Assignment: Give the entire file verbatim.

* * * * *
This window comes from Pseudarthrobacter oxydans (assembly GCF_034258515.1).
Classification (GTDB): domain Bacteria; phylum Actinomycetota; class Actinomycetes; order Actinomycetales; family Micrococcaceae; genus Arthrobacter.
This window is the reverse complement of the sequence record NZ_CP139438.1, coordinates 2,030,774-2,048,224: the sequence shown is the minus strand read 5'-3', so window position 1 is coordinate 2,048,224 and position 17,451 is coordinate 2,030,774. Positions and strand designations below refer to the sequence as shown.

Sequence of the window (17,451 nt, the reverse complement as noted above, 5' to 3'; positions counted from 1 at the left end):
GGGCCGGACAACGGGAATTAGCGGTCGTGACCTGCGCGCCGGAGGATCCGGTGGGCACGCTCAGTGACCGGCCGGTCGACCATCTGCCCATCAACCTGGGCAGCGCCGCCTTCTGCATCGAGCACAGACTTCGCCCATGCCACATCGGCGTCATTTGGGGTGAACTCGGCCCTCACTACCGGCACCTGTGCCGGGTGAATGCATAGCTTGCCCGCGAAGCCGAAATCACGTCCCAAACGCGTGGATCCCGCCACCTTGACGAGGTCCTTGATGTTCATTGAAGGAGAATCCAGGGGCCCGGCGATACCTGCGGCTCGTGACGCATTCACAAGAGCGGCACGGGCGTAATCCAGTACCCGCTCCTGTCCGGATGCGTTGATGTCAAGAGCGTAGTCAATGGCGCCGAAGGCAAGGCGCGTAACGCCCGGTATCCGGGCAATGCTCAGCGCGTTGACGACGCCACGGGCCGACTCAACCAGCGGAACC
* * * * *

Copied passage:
This window comes from Pseudarthrobacter oxydans (assembly GCF_034258515.1).
Classification (GTDB): domain Bacteria; phylum Actinomycetota; class Actinomycetes; order Actinomycetales; family Micrococcaceae; genus Arthrobacter.
This window is the reverse complement of the sequence record NZ_CP139438.1, coordinates 2,030,774-2,048,224: the sequence shown is the minus strand read 5'-3', so window position 1 is coordinate 2,048,224 and position 17,451 is coordinate 2,030,774. Positions and strand designations below refer to the sequence as shown.

Sequence of the window (17,451 nt, the reverse complement as noted above, 5' to 3'; positions counted from 1 at the left end):
GGGCCGGACAACGGGAATTAGCGGTCGTGACCTGCGCGCCGGAGGATCCGGTGGGCACGCTCAGTGACCGGCCGGTCGACCATCTGCCCATCAACCTGGGCAGCGCCGCCTTCTGCATCGAGCACAGACTTCGCCCATGCCACATCGGCGTCATTTGGGGTGAACTCGGCCCTCACTACCGGCACCTGTGCCGGGTGAATGCATAGCTTGCCCGCGAAGCCGAAATCACGTCCCAAACGCGTGGATCCCGCCACCTTGACGAGGTCCTTGATGTTCATTGAAGGAGAATCCAGGGGCCCGGCGATACCTGCGGCTCGTGACGCATTCACAAGAGCGGCACGGGCGTAATCCAGTACCCGCTCCTGTCCGGATGCGTTGATGTCAAGAGCGTAGTCAATGGCGCCGAAGGCAAGGCGCGTAACGCCCGGTATCCGGGCAATGCTCAGCGCGTTGACGACGCCACGGGCCGACTCAACCAGCGGAACC